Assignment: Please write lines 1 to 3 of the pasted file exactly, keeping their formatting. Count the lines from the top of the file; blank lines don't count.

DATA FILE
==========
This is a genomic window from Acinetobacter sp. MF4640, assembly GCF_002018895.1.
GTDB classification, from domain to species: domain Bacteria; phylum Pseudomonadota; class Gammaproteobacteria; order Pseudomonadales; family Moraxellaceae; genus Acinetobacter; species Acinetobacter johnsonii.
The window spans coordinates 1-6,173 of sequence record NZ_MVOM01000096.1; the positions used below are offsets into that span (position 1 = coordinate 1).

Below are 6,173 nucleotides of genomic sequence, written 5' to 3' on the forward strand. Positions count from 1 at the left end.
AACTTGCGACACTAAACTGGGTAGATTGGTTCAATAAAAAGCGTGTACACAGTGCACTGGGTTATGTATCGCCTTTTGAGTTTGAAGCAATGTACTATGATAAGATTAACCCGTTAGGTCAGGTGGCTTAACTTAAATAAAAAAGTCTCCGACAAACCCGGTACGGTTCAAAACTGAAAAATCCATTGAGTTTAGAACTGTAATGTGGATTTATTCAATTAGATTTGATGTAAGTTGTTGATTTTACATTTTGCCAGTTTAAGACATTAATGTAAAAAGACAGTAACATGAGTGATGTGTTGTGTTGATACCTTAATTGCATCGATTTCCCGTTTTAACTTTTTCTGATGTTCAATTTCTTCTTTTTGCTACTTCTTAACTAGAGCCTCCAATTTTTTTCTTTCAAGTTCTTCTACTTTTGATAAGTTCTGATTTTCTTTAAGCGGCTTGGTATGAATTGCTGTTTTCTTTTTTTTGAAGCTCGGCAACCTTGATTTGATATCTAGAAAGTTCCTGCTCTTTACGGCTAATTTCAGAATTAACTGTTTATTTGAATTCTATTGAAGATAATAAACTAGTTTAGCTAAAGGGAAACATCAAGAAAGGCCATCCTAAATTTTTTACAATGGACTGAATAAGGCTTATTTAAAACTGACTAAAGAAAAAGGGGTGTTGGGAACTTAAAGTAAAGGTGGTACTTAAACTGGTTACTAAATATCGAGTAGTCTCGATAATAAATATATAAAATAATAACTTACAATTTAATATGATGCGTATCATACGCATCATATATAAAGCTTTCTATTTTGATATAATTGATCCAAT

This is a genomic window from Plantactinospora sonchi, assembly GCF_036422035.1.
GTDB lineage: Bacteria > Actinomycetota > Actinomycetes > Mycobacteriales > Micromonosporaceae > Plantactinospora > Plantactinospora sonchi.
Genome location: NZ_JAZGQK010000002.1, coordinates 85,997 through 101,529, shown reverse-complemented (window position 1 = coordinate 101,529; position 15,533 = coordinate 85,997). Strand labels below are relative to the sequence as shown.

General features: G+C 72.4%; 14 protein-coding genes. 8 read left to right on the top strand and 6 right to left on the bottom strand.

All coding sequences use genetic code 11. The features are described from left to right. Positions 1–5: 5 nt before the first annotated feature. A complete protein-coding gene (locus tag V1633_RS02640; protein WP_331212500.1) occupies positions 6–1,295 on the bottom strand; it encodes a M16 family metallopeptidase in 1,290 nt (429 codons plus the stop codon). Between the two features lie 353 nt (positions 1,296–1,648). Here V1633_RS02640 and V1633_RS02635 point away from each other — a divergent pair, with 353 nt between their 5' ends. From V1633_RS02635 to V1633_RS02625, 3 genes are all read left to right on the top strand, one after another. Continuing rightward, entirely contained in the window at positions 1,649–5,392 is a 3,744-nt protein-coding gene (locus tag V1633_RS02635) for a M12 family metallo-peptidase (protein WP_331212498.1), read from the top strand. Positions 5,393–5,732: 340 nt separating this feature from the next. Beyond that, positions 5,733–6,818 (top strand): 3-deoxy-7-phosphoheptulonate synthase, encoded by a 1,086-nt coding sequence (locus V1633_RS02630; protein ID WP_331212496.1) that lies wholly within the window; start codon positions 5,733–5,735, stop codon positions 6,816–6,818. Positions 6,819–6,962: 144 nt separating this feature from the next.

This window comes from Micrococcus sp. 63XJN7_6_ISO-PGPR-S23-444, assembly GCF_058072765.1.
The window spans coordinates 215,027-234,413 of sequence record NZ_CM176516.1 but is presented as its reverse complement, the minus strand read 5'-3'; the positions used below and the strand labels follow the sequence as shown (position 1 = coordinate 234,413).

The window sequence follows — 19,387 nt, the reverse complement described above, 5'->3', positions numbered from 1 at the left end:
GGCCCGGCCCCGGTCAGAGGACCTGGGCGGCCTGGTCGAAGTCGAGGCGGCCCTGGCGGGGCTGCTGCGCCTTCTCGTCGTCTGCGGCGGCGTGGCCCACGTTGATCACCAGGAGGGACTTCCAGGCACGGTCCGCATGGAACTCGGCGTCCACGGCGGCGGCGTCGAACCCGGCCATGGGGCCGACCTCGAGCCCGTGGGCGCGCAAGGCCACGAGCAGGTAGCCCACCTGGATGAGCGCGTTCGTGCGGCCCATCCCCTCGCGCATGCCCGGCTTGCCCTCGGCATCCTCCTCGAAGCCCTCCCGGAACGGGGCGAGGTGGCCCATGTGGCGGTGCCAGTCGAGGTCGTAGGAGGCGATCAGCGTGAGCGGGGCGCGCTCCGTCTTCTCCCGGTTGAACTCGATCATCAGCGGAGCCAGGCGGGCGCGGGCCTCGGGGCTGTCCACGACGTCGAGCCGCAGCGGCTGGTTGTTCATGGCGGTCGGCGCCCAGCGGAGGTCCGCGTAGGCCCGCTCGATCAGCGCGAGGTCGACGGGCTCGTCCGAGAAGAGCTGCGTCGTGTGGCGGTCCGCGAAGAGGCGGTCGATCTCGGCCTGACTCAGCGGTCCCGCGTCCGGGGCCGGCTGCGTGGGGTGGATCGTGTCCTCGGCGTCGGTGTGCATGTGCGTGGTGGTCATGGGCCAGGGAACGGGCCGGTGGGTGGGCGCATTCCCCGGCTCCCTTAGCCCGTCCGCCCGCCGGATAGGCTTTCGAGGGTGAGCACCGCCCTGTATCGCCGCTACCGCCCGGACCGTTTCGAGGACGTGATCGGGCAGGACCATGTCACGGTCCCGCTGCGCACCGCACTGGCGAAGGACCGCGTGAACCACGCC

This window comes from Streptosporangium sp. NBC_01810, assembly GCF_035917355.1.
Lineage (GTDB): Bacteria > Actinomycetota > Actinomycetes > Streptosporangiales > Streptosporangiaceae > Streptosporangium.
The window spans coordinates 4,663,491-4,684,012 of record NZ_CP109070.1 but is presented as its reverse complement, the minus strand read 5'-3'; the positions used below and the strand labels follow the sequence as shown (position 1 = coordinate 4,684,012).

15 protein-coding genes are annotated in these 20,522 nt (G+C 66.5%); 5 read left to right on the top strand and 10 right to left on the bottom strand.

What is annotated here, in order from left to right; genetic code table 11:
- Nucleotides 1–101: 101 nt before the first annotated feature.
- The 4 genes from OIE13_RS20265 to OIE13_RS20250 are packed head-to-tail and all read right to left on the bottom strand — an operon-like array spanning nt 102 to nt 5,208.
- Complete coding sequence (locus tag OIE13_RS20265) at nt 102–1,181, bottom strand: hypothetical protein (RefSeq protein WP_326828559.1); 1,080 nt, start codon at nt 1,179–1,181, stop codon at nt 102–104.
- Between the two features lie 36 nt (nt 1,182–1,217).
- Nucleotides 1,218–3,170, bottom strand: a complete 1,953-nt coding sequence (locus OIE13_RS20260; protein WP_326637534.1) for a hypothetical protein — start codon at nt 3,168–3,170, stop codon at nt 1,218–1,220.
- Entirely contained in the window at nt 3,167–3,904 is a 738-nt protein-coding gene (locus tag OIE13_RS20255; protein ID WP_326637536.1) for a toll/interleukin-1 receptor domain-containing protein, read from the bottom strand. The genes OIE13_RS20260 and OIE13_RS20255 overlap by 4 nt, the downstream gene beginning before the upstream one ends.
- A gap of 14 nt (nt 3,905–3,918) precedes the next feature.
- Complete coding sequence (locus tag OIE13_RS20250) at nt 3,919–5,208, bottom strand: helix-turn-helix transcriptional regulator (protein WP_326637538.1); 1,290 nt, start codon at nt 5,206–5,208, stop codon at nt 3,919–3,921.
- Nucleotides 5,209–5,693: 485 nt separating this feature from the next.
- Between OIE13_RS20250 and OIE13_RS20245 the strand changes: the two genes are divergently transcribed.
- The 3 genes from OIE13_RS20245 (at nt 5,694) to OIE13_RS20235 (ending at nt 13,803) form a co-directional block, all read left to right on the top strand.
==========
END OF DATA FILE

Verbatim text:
This is a genomic window from Acinetobacter sp. MF4640, assembly GCF_002018895.1.
GTDB classification, from domain to species: domain Bacteria; phylum Pseudomonadota; class Gammaproteobacteria; order Pseudomonadales; family Moraxellaceae; genus Acinetobacter; species Acinetobacter johnsonii.
The window spans coordinates 1-6,173 of sequence record NZ_MVOM01000096.1; the positions used below are offsets into that span (position 1 = coordinate 1).